Impact of Preoperative Opioid Use After Emergency General Surgery
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Preoperative exposure to narcotics has recently been associated with poor outcomes after elective major surgery, but little is known as to how preoperative opioid use impacts outcomes after common, emergency general surgical procedures (EGS).
A high-volume, single-center analysis was performed on patients who underwent EGS from 2012 to 2013. EGS was defined as the seven emergent operations that account for 80% of the national burden. Preoperative opioid use was defined as having an active opioid prescription within 7 days prior to surgery. Chronic opioid use was defined as having an opioid prescription concurrent with 90 days after discharge.
A total of 377 patients underwent EGS during the study period. Preoperative opioid use was present in 84 patients (22.3%). Preoperative opioid users had longer hospital LOS (10.5 vs 6 days), higher costs of care ($25,331 vs $11,454), and higher 30-day readmission rates (22.6 vs 8.2%) compared with opioid-naïve patients (p < 0.001 each). After covariate adjustment, preoperative opioid use was predictive of LOS (RR 1.19 [1.01–1.41]) and 30-day hospital readmission (OR 2.69 [1.25–5.75]) (p < 0.05 each). Total direct cost was not different after modeling. Preoperative opioid users required more narcotic refills compared with opioid-naïve patients (5 vs 0 refills, p < 0.001). After discharge, 15.4% of opioid-naïve patients met criteria for chronic opioid use, vs 77.4% in preoperative opioid users (p < 0.001).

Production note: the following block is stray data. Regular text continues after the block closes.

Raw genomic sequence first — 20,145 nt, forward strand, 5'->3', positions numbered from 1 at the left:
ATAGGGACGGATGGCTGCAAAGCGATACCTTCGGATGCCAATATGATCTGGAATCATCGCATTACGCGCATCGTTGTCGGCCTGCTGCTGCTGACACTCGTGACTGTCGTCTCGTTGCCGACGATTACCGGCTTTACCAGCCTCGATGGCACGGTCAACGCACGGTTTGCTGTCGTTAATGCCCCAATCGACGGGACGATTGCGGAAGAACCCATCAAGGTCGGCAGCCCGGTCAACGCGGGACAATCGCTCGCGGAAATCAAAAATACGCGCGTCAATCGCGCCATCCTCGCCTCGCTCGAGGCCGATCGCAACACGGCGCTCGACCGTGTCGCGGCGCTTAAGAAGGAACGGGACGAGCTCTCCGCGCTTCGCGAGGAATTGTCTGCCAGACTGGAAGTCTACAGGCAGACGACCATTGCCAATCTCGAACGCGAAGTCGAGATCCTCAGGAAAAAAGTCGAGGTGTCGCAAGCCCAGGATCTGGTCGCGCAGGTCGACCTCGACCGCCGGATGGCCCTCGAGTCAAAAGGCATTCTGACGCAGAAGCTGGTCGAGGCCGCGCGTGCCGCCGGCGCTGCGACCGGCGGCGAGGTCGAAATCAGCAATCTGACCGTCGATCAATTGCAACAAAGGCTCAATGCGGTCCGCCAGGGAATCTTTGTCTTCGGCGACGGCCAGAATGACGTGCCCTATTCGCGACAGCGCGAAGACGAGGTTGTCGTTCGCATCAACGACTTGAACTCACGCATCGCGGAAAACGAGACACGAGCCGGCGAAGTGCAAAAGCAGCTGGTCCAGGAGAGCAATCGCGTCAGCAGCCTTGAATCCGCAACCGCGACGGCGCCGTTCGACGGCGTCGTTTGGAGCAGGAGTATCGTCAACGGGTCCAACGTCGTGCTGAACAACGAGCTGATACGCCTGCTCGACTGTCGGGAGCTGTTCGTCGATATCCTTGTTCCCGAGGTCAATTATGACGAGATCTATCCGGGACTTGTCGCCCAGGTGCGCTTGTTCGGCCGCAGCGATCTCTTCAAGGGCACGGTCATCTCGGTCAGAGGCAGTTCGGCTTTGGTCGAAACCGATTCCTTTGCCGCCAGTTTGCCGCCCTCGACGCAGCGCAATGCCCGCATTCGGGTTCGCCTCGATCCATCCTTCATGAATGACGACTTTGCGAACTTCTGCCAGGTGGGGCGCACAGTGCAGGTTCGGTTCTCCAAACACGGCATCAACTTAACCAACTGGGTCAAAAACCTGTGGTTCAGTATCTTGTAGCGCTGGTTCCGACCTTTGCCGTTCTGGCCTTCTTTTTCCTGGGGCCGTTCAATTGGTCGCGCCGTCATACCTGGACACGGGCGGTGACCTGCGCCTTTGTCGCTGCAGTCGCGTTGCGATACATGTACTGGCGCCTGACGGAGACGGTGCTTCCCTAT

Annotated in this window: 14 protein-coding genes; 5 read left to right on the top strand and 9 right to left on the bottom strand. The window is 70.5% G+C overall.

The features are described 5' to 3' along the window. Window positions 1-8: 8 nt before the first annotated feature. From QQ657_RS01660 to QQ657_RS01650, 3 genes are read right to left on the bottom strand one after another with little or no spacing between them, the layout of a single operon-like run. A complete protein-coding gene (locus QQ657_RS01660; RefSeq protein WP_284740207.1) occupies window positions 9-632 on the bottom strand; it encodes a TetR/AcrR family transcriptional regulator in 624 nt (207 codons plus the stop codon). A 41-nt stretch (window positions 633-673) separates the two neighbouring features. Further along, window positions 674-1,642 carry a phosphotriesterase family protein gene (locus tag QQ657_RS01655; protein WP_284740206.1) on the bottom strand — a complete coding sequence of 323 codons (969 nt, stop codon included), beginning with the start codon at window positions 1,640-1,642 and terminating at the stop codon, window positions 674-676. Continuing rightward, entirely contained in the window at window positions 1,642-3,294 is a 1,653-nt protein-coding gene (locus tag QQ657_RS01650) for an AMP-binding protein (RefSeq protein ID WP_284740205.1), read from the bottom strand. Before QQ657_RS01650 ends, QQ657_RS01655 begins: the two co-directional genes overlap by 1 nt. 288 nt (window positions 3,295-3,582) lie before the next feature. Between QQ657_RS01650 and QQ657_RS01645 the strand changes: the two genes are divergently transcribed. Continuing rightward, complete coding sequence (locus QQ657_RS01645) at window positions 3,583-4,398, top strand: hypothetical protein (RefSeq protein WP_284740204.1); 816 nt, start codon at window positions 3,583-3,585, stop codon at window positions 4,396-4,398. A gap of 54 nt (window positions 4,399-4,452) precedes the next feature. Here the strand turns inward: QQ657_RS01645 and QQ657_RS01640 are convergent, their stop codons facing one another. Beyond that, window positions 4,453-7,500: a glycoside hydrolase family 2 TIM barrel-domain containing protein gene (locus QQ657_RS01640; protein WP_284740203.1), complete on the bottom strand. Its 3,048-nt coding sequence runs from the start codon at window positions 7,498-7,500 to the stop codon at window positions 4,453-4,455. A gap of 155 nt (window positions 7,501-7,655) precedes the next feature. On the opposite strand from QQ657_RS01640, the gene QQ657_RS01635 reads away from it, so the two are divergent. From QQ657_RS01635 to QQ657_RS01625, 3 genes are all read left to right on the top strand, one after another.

Preoperative opioid use is associated with greater resource utilization after emergency general surgery, as well as vastly different postoperative opioid prescription patterns. These findings may help to inform the impact of preoperative opioid use on patient care, and its implications on hospital and societal cost.
KeywordsOpioids Narcotics Emergency general surgery Outcomes
body mass index
Clinical Data Base/Resource Manager
Centers for Disease Control
emergency general surgery
International Classification of Diseases, 9th version
lysis of adhesions
length of stay
morphine equivalent dose
Ohio Automated Rx Reported System
peptic ulcer disease
severity of illness
University of Cincinnati Medical Center
University HealthSystem Consortium
All authors made substantial contributions to the conception or design of the work or acquisition, analysis, and interpretation of the data. All authors were involved with either drafting or critical revision of the manuscript. All authors approve of the final version to be published. All authors agree to be accountable for all aspects of the work.
Compliance with Ethical Standards
Conflicts of Interest
The authors declare that they have no conflicts of interest.
Grants and Financial Support
This study was funded by the University of Cincinnati Department of Surgery.
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